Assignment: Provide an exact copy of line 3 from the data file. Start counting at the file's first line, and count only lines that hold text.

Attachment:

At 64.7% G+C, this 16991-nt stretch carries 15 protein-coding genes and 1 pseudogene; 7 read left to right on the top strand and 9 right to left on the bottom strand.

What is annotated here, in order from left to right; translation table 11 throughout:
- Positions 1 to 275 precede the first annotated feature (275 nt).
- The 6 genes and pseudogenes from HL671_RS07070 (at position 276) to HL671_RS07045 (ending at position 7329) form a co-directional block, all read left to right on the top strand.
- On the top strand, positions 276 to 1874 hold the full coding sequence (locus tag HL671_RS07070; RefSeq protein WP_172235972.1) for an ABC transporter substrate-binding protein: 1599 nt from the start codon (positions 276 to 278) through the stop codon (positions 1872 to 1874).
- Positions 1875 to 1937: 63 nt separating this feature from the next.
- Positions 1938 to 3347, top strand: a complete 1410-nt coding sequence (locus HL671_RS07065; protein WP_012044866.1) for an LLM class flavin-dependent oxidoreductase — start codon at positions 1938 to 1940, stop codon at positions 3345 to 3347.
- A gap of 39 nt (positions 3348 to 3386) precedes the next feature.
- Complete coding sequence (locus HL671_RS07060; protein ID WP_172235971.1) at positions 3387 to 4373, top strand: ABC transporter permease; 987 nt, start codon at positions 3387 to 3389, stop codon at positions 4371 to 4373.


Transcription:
- Positions 1 to 275 precede the first annotated feature (275 nt).